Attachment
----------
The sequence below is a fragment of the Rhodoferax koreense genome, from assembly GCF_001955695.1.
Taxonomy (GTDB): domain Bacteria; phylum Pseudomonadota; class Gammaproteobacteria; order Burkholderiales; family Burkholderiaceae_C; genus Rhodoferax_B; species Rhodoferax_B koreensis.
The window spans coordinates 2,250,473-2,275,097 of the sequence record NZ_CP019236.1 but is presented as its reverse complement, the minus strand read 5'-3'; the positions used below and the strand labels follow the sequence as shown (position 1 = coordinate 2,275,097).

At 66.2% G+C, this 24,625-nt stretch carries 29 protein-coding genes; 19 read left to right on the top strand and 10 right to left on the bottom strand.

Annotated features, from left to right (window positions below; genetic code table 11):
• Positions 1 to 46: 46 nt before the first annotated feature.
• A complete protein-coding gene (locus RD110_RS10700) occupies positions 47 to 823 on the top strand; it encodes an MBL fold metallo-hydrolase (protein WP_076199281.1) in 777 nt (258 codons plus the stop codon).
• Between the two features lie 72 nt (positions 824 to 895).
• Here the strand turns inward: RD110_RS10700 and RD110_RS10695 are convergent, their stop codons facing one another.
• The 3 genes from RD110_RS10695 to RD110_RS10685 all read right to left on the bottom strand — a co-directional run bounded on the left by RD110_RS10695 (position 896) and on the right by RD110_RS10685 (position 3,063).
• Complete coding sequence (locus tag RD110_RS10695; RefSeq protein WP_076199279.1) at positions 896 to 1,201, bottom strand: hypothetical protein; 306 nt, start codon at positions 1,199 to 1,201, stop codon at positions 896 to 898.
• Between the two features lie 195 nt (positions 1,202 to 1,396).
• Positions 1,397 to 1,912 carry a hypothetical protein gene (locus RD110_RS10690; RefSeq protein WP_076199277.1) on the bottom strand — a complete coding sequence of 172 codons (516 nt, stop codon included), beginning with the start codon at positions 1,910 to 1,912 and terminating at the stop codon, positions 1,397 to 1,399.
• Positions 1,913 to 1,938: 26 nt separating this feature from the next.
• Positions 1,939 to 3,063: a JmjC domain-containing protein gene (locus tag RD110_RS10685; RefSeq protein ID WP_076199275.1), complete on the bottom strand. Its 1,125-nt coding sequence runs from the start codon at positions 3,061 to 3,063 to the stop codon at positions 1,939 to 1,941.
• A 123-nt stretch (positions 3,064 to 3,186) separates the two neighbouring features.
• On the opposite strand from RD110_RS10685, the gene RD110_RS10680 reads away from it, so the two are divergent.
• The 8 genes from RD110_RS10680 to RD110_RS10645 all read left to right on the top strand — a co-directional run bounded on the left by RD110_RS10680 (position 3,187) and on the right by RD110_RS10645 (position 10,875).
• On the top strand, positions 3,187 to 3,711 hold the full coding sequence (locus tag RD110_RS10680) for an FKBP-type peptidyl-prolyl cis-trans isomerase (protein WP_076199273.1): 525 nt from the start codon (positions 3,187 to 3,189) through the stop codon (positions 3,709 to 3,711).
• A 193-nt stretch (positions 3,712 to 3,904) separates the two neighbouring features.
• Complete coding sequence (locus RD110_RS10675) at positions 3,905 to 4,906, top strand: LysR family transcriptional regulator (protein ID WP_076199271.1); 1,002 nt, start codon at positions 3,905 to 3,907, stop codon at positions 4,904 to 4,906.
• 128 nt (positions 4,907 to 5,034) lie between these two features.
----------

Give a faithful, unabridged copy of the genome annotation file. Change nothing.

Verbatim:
The sequence below is a fragment of the Rhodoferax koreense genome, from assembly GCF_001955695.1.
Taxonomy (GTDB): domain Bacteria; phylum Pseudomonadota; class Gammaproteobacteria; order Burkholderiales; family Burkholderiaceae_C; genus Rhodoferax_B; species Rhodoferax_B koreensis.
The window spans coordinates 2,250,473-2,275,097 of the sequence record NZ_CP019236.1 but is presented as its reverse complement, the minus strand read 5'-3'; the positions used below and the strand labels follow the sequence as shown (position 1 = coordinate 2,275,097).

At 66.2% G+C, this 24,625-nt stretch carries 29 protein-coding genes; 19 read left to right on the top strand and 10 right to left on the bottom strand.

Annotated features, from left to right (window positions below; genetic code table 11):
• Positions 1 to 46: 46 nt before the first annotated feature.
• A complete protein-coding gene (locus RD110_RS10700) occupies positions 47 to 823 on the top strand; it encodes an MBL fold metallo-hydrolase (protein WP_076199281.1) in 777 nt (258 codons plus the stop codon).
• Between the two features lie 72 nt (positions 824 to 895).
• Here the strand turns inward: RD110_RS10700 and RD110_RS10695 are convergent, their stop codons facing one another.
• The 3 genes from RD110_RS10695 to RD110_RS10685 all read right to left on the bottom strand — a co-directional run bounded on the left by RD110_RS10695 (position 896) and on the right by RD110_RS10685 (position 3,063).
• Complete coding sequence (locus tag RD110_RS10695; RefSeq protein WP_076199279.1) at positions 896 to 1,201, bottom strand: hypothetical protein; 306 nt, start codon at positions 1,199 to 1,201, stop codon at positions 896 to 898.
• Between the two features lie 195 nt (positions 1,202 to 1,396).
• Positions 1,397 to 1,912 carry a hypothetical protein gene (locus RD110_RS10690; RefSeq protein WP_076199277.1) on the bottom strand — a complete coding sequence of 172 codons (516 nt, stop codon included), beginning with the start codon at positions 1,910 to 1,912 and terminating at the stop codon, positions 1,397 to 1,399.
• Positions 1,913 to 1,938: 26 nt separating this feature from the next.
• Positions 1,939 to 3,063: a JmjC domain-containing protein gene (locus tag RD110_RS10685; RefSeq protein ID WP_076199275.1), complete on the bottom strand. Its 1,125-nt coding sequence runs from the start codon at positions 3,061 to 3,063 to the stop codon at positions 1,939 to 1,941.
• A 123-nt stretch (positions 3,064 to 3,186) separates the two neighbouring features.
• On the opposite strand from RD110_RS10685, the gene RD110_RS10680 reads away from it, so the two are divergent.
• The 8 genes from RD110_RS10680 to RD110_RS10645 all read left to right on the top strand — a co-directional run bounded on the left by RD110_RS10680 (position 3,187) and on the right by RD110_RS10645 (position 10,875).
• On the top strand, positions 3,187 to 3,711 hold the full coding sequence (locus tag RD110_RS10680) for an FKBP-type peptidyl-prolyl cis-trans isomerase (protein WP_076199273.1): 525 nt from the start codon (positions 3,187 to 3,189) through the stop codon (positions 3,709 to 3,711).
• A 193-nt stretch (positions 3,712 to 3,904) separates the two neighbouring features.
• Complete coding sequence (locus RD110_RS10675) at positions 3,905 to 4,906, top strand: LysR family transcriptional regulator (protein ID WP_076199271.1); 1,002 nt, start codon at positions 3,905 to 3,907, stop codon at positions 4,904 to 4,906.
• 128 nt (positions 4,907 to 5,034) lie between these two features.